Senator alleges official backing for gold smuggling, urges mining sector development
The representative of Osun East Senatorial District in the National Assembly, Chief Francis Fadahunsi, yesterday alleged that some governors were making brisk business from gold mining and smuggling to Dubai. Consequently, he urged the Federal Government to prioritise the development of the mining sector, stating that Nigeria could generate enough money from solid minerals to grow its economy and Gross Domestic Product (GDP).
Reflecting on the security situation in the country, he deplored the alleged abandonments at war fronts by troops, urging that the menace be checked by the relevant authorities.Addressing reporters at his country home in Ilase, Obokun Local Council of Osun State, Fadahunsi maintained that “Nigeria is richly blessed with gold and other solid minerals which, if properly managed, would enable the country to fund the budget easily.”
“The gold we have in the country is more than that of South Africa. What is happening is that some governors are mining the gold and smuggling it to Dubai to bring the refined product back home,” he claimed.The senator declined to name the governors who were allegedly involved in the economic sabotage but implored the central authorities to give serious attention to the development of the mining sector for the benefit of the citizens. He stated that about 10,000 soldiers had “left the war fronts with nobody looking for them.”
The ex-customs chief described the closure of the nation’s land borders as needless, insisting that the whole northern part of the country was borderless.The lawmaker also condemned the invasion of homes and shops by customs official for seizure of cars, wondering why they allowed the vehicles to gain entrance in the first place. He expressed worry over high debt portfolio of Osun, rationalising that the burden was weighing heavily on Governor Gboyega Oyetola to deliver good governance.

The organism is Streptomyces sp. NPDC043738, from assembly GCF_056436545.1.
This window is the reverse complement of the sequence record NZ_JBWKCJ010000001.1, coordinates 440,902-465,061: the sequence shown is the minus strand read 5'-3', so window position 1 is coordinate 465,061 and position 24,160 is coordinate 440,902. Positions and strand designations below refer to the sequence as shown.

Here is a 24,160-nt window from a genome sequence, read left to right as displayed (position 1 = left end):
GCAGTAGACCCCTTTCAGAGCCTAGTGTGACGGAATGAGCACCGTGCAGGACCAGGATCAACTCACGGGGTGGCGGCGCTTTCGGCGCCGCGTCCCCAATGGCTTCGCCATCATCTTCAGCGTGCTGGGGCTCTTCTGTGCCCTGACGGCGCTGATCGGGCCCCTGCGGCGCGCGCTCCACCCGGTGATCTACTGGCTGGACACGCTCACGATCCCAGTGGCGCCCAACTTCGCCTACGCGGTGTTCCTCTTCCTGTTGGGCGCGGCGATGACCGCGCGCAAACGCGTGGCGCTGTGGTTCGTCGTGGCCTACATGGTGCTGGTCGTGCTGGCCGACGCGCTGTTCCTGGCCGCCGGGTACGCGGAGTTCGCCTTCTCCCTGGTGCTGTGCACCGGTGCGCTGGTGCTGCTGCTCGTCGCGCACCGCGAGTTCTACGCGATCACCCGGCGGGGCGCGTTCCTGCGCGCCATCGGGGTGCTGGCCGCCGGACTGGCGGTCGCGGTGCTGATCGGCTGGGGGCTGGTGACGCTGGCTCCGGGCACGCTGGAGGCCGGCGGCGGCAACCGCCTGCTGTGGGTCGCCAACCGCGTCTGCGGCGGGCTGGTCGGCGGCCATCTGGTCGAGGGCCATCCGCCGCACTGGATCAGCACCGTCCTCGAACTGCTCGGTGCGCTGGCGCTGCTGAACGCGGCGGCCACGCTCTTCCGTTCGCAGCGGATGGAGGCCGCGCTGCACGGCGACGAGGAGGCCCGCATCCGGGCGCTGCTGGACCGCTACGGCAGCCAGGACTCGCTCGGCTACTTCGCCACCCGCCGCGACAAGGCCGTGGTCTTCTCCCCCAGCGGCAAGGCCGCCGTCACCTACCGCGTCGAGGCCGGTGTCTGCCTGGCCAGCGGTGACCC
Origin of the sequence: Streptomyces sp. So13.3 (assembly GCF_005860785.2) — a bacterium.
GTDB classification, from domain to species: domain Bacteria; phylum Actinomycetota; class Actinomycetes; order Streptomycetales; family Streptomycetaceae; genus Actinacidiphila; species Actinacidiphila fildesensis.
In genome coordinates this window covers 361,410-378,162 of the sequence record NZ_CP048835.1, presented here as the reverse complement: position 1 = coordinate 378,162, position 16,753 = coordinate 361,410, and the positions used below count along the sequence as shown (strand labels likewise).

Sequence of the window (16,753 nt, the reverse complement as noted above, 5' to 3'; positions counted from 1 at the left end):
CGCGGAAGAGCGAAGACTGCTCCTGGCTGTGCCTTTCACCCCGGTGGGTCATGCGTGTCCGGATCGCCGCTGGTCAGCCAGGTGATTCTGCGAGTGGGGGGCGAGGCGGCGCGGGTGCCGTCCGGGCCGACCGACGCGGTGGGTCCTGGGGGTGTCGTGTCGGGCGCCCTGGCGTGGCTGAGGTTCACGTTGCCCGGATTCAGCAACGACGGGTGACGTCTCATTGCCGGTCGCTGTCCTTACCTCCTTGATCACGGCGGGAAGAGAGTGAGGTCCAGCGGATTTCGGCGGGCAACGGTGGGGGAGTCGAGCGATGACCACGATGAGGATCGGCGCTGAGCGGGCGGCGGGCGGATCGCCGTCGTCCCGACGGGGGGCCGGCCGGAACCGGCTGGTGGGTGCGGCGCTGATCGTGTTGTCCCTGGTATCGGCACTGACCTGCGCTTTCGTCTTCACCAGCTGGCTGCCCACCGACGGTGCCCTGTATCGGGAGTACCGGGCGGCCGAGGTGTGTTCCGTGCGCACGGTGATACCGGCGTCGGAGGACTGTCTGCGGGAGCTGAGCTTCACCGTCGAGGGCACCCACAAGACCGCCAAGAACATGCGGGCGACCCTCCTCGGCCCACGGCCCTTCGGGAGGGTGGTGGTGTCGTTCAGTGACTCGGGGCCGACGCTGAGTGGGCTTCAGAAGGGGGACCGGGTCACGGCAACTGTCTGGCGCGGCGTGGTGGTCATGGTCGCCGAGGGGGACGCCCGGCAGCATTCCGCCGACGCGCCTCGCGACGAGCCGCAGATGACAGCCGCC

Fadahunsi pointed out that the state “must account for the about N182 billion debt and the $20 million grant for health.” He claimed: “Even with the deduction from source, Oyetola can not repay the debt before the end of his tenure.” Maintaining that the hate speech bill pending at the federal legislature is undemocratic, the legislator asserted that journalists were the last hope of the common man and not the judiciary. He therefore urged media practitioners not to relent in exposing corrupt leaders and bad policies, noting that it was the duty of journalists to speak for the voiceless.
The senator added: “Nigeria is not clinically dead but bodily dead. How will you close borders when we have many Nigerians living in neighbouring countries, including Cameroun, Benin Republic and Ghana?”